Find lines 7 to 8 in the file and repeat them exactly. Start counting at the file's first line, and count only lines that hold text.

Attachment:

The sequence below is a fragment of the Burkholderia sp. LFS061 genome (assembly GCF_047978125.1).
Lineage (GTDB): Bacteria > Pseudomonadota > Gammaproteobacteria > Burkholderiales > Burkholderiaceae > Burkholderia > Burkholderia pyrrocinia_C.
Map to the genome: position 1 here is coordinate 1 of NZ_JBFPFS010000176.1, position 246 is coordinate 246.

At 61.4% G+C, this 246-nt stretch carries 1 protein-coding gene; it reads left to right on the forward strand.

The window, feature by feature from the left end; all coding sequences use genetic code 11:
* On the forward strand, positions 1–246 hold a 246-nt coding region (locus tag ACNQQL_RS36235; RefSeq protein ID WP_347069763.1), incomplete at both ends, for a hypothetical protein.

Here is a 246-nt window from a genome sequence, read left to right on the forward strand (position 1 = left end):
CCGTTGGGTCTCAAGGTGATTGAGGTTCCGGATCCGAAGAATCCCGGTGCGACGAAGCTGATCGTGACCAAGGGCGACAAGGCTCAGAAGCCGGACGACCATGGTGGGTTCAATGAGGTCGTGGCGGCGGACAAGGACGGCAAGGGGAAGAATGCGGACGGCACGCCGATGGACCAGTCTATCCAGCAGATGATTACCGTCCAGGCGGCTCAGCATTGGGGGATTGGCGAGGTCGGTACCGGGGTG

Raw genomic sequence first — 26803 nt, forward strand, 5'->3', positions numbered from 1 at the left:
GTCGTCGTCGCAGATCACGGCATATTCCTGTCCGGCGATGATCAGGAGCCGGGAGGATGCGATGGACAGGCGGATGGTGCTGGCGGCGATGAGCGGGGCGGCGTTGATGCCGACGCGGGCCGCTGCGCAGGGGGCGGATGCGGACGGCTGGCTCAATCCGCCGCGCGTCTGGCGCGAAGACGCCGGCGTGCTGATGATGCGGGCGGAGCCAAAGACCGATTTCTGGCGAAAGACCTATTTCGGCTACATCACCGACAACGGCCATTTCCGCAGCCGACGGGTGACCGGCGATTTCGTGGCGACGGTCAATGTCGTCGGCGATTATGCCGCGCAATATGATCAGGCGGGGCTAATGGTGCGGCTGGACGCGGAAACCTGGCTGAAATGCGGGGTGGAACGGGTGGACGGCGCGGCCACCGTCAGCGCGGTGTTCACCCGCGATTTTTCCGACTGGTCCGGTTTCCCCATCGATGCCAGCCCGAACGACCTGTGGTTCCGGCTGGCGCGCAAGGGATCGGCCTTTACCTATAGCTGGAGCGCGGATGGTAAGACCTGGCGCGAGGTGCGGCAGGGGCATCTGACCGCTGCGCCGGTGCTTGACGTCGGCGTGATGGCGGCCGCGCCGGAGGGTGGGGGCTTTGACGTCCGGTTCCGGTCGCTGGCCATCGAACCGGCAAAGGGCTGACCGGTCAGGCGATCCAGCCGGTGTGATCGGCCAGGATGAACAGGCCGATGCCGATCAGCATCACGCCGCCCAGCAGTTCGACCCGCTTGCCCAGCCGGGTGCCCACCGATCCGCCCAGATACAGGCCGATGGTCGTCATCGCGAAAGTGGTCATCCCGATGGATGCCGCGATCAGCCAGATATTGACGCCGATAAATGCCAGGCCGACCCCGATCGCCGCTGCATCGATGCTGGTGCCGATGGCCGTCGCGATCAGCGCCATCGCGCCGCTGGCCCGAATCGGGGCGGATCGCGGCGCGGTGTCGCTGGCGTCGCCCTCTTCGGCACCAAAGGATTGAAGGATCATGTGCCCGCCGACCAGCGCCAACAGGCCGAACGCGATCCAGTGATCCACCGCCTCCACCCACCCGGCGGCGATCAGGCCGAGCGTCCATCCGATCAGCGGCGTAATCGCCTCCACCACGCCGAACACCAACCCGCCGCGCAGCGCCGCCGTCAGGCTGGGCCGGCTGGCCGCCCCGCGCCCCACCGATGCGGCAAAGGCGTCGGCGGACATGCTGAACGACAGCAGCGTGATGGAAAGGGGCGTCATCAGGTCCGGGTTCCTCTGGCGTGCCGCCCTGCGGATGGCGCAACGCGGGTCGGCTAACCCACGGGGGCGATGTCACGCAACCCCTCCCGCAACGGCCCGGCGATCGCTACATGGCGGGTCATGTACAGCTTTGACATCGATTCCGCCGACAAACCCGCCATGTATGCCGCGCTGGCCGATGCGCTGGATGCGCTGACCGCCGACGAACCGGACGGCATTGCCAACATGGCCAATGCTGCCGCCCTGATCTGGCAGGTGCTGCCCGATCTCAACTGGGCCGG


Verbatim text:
Here is a 246-nt window from a genome sequence, read left to right on the forward strand (position 1 = left end):
CCGTTGGGTCTCAAGGTGATTGAGGTTCCGGATCCGAAGAATCCCGGTGCGACGAAGCTGATCGTGACCAAGGGCGACAAGGCTCAGAAGCCGGACGACCATGGTGGGTTCAATGAGGTCGTGGCGGCGGACAAGGACGGCAAGGGGAAGAATGCGGACGGCACGCCGATGGACCAGTCTATCCAGCAGATGATTACCGTCCAGGCGGCTCAGCATTGGGGGATTGGCGAGGTCGGTACCGGGGTG